The group stage at the World Cup in Qatar has been hailed as the “best ever” by FIFA president Gianni Infantino.
The opening phase of the tournament featured some incredible shocks, with Saudi Arabia’s win over Argentina the first major upset.
Japan also beat Germany and Spain to finish top of their group, while Morocco saw off Belgium and drew with Croatia to finish top of their pool.
There was also drama in the final round of matches as qualification for the last 16 went right to the wire in some of the groups, and Infantino says there has never been a tournament to match it.
“I have seen all the matches, indeed, and put very simply and very clearly, this has been the best group stage of a FIFA World Cup ever. So, it’s very promising for the remainder of the FIFA World Cup,” Infantino said.
“The matches have been of great, great quality in beautiful stadiums – we knew that already. However, as well, the public who was there was incredible. Over 51,000 on average.”
Infantino caused controversy and offence in some quarters with his bizarre “Today I feel gay” speech the day before the tournament began.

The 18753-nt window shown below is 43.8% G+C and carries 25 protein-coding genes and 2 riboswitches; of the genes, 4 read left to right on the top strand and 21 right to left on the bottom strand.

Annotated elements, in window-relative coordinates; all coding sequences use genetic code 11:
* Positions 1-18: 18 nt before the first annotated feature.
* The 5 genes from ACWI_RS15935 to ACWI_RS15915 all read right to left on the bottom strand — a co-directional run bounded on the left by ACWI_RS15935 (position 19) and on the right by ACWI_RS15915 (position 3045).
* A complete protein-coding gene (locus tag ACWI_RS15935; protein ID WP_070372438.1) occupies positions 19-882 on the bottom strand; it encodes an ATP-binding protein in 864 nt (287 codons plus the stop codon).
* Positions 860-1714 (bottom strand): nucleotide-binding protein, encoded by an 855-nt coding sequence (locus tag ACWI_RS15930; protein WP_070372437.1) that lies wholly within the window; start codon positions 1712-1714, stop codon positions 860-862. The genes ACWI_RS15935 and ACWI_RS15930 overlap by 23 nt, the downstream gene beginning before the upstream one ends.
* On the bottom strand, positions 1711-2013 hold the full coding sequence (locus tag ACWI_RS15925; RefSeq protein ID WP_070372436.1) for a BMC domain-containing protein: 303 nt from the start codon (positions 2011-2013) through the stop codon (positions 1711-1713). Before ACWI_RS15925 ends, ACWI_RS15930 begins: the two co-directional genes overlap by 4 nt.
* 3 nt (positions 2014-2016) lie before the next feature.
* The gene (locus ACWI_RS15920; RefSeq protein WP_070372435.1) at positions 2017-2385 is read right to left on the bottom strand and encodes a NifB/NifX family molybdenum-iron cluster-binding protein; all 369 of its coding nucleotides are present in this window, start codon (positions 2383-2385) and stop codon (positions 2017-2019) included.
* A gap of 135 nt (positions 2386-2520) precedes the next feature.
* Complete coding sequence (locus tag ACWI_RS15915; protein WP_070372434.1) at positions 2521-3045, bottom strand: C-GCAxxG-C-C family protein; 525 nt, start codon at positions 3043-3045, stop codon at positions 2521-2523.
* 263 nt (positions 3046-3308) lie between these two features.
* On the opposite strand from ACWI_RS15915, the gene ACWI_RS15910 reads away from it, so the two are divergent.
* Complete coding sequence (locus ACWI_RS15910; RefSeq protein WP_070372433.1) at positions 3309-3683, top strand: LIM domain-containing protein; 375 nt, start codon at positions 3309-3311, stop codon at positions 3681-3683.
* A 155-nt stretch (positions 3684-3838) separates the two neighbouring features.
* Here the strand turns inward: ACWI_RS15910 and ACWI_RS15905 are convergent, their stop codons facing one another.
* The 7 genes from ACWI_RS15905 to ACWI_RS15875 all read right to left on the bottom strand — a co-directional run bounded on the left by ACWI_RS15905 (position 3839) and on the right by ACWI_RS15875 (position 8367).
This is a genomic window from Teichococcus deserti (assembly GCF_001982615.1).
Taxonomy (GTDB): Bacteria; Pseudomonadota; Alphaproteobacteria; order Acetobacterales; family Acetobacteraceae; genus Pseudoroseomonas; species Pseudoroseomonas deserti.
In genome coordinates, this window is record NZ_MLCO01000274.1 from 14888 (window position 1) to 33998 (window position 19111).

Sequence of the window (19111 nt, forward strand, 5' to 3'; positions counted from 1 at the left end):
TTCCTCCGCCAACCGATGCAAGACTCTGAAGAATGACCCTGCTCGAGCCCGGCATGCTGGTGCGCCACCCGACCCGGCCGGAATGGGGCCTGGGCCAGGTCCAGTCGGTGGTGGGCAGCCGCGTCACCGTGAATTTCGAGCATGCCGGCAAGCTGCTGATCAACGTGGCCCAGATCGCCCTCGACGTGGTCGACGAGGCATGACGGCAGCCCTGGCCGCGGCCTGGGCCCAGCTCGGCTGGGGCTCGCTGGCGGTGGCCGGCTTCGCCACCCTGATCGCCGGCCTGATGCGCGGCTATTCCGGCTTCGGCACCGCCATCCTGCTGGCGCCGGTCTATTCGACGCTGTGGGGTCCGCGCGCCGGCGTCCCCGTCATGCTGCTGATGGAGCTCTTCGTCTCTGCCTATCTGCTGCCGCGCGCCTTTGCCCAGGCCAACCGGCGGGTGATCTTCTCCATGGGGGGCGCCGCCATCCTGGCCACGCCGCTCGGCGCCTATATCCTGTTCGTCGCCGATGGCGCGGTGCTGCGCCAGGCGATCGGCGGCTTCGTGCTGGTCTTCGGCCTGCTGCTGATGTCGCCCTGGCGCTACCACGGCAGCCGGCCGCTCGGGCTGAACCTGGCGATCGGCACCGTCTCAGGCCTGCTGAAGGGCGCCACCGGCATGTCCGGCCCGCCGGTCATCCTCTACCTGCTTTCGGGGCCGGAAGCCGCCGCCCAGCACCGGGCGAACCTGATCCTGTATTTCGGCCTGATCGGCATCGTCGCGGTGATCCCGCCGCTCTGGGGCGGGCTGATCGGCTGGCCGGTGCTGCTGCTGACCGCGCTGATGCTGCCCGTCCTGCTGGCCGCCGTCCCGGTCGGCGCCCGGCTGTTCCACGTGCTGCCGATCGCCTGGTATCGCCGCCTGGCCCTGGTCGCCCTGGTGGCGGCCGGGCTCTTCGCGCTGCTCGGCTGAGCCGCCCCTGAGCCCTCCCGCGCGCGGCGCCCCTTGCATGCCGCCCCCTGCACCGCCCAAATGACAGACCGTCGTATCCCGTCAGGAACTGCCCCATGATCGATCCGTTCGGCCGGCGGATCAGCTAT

There have been continued reports during the competition of rainbow-coloured items being confiscated by stadium security staff, despite FIFA’s claims it had received assurances from the Qatari government that would not happen.
FIFA has continued to face questions over the decision to stage a finals in a country where same-sex relationships are criminalised, and drew criticism for threatening sporting sanctions to countries who sought to wear the rainbow-coloured OneLove armbands.
Infantino has been keen to accentuate the positives, and hailed the results achieved by some of the supposedly lesser nations as evidence of football beginning to level up, and the fact every continent was represented in the last 16 in Qatar for the first time.
“There are no more small teams and no more big teams,” Infantino added.
“The level is very, very equal. For the first time as well, national teams from all continents going to the knock-out phase, for the first time in history. This shows that football is really becoming truly global.”
FIFA said the cumulative attendance for the 48 group matches was 2.45million, though there have been concerns at some games about the number of empty seats clearly visible.
Infantino added: “When it comes to stadium attendances, the stadiums are sold-out, full practically at every match. The fan festivals, the different fan zones, are also very crowded with people celebrating and enjoying (themselves).”